Washington Academy prom boutique gives away 67 dresses
If you were a teenage girl once upon a time (bless you if you ever were), you likely have vivid memories of your prom: who you went with, how you got there and most importantly, what you wore.
For better or for worse, prom is a milestone in every teenage girl’s life. With dresses costing upward of $250 these days, that special night can be a financial burden to many young ladies.
But for more than 60 Washington County girls, that burden was lifted this past Saturday, when girls from high schools across the county were invited to come find a free prom dress at Washington Academy’s prom dress giveaway.
Pictures: backless formal dresses
Mathy Terrill, the academy’s social studies department head, said the idea came to her after visiting a Whiting soup kitchen with a group of National Honor Society students and noticing how many people in the community are in need. Washington County is the poorest in the state.
“We decided we should do a big community project, and I’ve always wanted to do something like this,” Terrill said as music by Beyoncé blasted through the speakers in the school’s cafeteria. She sought dress donations through social media, but wasn’t sure if the idea would catch on. The Cinderella Project in Belfast sent 200 dresses, and by the day of the April 11 giveaway, a total of 375 dresses were donated. In all, 67 dresses were given away.
The dresses were free of charge; the only stipulation was that each girl tries to “pay it forward” by donating a dress the following year. Racks of dresses in all colors and sizes, from classic black dresses, to bright pink ball gowns and green and yellow cheetah print sheaths lined the cafeteria, which felt more like a makeshift department store than a cafeteria.
Jonesport-Beals High School sophomore Brooke Alley, 16, scoured the racks for a long, pink dress. “She likes anything that’s pink,” said her grandma, Becky Libby, who acted as Alley’s fashion consultant.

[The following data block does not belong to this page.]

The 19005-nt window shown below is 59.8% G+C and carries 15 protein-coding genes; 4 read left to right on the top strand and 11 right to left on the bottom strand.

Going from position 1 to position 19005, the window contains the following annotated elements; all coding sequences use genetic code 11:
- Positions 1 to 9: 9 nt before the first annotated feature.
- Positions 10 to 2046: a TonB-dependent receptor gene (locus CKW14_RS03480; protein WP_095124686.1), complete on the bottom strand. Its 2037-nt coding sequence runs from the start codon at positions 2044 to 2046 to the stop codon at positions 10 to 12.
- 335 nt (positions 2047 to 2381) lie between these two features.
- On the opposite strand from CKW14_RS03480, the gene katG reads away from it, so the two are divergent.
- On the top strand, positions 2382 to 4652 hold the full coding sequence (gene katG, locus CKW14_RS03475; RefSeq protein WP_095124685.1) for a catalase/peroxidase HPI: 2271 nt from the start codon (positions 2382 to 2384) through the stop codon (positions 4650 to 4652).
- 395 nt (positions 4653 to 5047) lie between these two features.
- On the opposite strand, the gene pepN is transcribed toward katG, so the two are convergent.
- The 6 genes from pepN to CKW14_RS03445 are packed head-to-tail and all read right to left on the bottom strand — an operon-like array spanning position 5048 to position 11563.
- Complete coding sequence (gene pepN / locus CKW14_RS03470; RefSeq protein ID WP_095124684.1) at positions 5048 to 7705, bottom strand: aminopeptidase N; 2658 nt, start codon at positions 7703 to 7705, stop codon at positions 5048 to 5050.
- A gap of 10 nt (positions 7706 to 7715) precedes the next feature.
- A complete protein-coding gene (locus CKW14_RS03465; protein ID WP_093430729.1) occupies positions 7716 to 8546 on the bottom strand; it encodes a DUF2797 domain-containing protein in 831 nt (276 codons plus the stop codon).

Later in the afternoon, a beaming Alley emerged from a makeshift dressing room with exactly what she came for, a long, pink halter gown. “It looks really pretty on her,” said Libby, who added that they plan to donate old dresses next year.
In one corner of the cafeteria, Mary Kay representatives were on hand for makeup consultations. A representative from Origami Owl jewelry had a table of gems to sell at a discount. “We have prom lockets at half-price, and 10 percent off anything else, because some girls may not have the money to spend on jewelry,” said jewelry rep Christy Alley.
Andrea Guerra, owner of Posh consignment and boutique in Machias, was doling out fashion tips and hair lessons. “We are here to steer the girls in the right direction,” she said, adding that she hopes that the prom boutique will “help make frugal cool.”
After countless high school dances, senior Hayley Simmonds, who helped organize the event, is a pro at finding the perfect dress.
“I am just here to tell [the girls] what looks good, and if they like it, because it’s all about them, you know?” she said. “I’ve tried on a bunch of dresses today and I found some online that I really like, but if I can save $200, that’s even better.”
See more at vintage formal dresses